Plan of Littleborough by William Stukeley, 1722.
Plan of Littleborough by William Stukeley, 1722.

Gathered here in this peaceful but remote corner of our county, it is strange to reflect that we are really at one of the more important points of the great Roman Empire, so far, at least, as regards its splendid dependency of Britain. For there is no room to doubt that we stand on the site of the Roman Station of Agelocum or Segelocum. In the great road-book of the Roman Empire-the Itinerary of Antonine- which is supposed to date from the 3rd century, this station occurs twice. Once it is called Agelocum, once Segelocum. In each case the distance is given as 14 miles from Lindum, and 21 from Danum. Allowing for the angle at which Till Bridge Lane adjoins Ermine street, about 31/2 miles from Lincoln, these are almost exactly the actual distances from Littleborough to Lincoln (Lindum) and Doncaster (Danum) respectively. Apart from the Itinerary we have the striking evidence of the Roman milestone found at Lincoln and now preserved in the museum there.

Situated on one of the great roads from London to the North, and at the junction of that road with the waterway of the Trent, we might be sure that Agelocum was a place of some importance, even if that fact were not indicated by the second half of its present name, and by the remains found here.

The earliest historical reference to the place, at all events under the name of Littleborough (Litelburgh), is in Domesday (1086), where it appears as soc land of the Conqueror. But Harold, on his forced march south in 1066 to the battle of Senlac, and perhaps, William himself a year or two later, travelled from York to Lincoln, and no doubt crossed the river at the ford of Littleborough.

I have no reference to the place as a Roman station (except the Itinerary) earlier than Camden's great work (1586-1607.) In the translation of (?) 1806 the writer speaks of Littleborough as "a small town strictly answering to its name," and duly identifies it as the Agelocum or Segelocum of Antonine. He adds "...This I had before sought for in this neighbourhood without success, but am now clear I have found it, both by its situation on the military way, and because an adjoining field shews traces of walls, and daily in ploughing yields innumerable coins of Roman emperors, which, being often turned up by the hogs, are called Swine's Pennies by the country people, who, according to their notions, imagine their forefathers had built a stone wall round that field to keep off the inundations of winter."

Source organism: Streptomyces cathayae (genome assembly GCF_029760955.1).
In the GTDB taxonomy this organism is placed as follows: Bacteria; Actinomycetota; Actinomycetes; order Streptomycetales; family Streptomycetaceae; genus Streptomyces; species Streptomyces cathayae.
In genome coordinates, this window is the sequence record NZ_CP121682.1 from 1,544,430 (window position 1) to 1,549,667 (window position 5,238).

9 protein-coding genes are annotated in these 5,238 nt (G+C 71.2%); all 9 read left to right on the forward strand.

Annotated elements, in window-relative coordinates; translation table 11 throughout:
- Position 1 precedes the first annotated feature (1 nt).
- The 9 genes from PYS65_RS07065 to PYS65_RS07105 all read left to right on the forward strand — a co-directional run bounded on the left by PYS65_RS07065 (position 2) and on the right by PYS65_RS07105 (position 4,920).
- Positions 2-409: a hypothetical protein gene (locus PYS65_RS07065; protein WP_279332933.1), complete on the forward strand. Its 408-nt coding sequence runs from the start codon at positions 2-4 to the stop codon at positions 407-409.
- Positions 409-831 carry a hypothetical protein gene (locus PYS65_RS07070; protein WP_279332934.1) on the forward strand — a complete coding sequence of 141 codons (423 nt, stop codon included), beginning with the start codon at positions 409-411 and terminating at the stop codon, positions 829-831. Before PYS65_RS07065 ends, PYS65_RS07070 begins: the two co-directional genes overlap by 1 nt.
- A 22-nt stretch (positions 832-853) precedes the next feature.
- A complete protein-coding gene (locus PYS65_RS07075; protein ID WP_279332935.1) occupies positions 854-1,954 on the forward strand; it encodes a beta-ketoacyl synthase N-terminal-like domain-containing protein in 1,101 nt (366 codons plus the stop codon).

Thoroton (ed. 1677), so far as Roman remains are concerned, adds nothing to Camden except an excursion into etymology, whjçh my respect for his memory prevents me from quoting. The object of it appears to be to support Camden's earlier and abandoned view that Agelocum was on the river Idle.
Hither came Stukeley half a century later (Itinerarium Curiosum, ed. 1724), and, as usual, after reading his report, one wonders whether Archaeology is the richer or the poorer for his wealth, his industry, his wild imaginings, and his credulity.

Roman altar found at Littleborough.

I quote him with a feeling almost of affection, but also with a conviction that nobody need feel bound to accept any of his statements as "de fide."

He writes as follows:-" Littleborough, Agelocum, or, as by later times corrupted, with a sibilus, into Segelocum. This is a small village three miles above Ganesborough, just upon the edge of the water, and in an angle. Agel auk, frons aqae, is a pertinent etymology; it seems only to have been environed with a ditch, and of a square form, and the water ran quite round it; for to the west, where White's bridge is, a watery valley hems it in: so that it was a place sufficiently strong. The church stands upon the highest ground. The Trent has washed away part of the eastern side of the town. Foundations and pavements are visible in the bank. Mr. Roger Gale, passing by, once found an urn there, with a coin of Domitian's: great numbers of coins have been taken up in ploughing and digging: they call them swine-pennies because those creatures sometimes root them up, and the inhabitants take little care to save them. I saw a few there: the reverend Mr. Ella, vicar of Rampton hard by, has collected several, and some valuable ... About forty years ago, when the inclosures between the town and bridge were plowed up, abundance of these coins were found, many intaglias of agate, cornelian, the finest coral-colored urns and pateras, some wrought in basso relievo, the workman's name generally impressed on the inside of the bottom, a discus with an emperor's head embossed. In 1718 they dug up two altars, handsomely moulded, which are set as piers in a wall on the side of the steps that lead from the water-side to the inn: on one is the remnant of an inscription, LIS ARAM DD., these are of the course gritstone. Many very little coins are found here, like flatted pease ; they call them mites. Mr. Hardy has a large urn with the face of a woman on the outside. In this same field near White's bridge are great foundations of building; coins are often found too at the lowest edge of the water, when the tide is gone off..."

We are, I think, on surer ground when we come to the personal observations of Mr. Thompson Watkin, as reported in the Archaeological Journal, vol. xliii.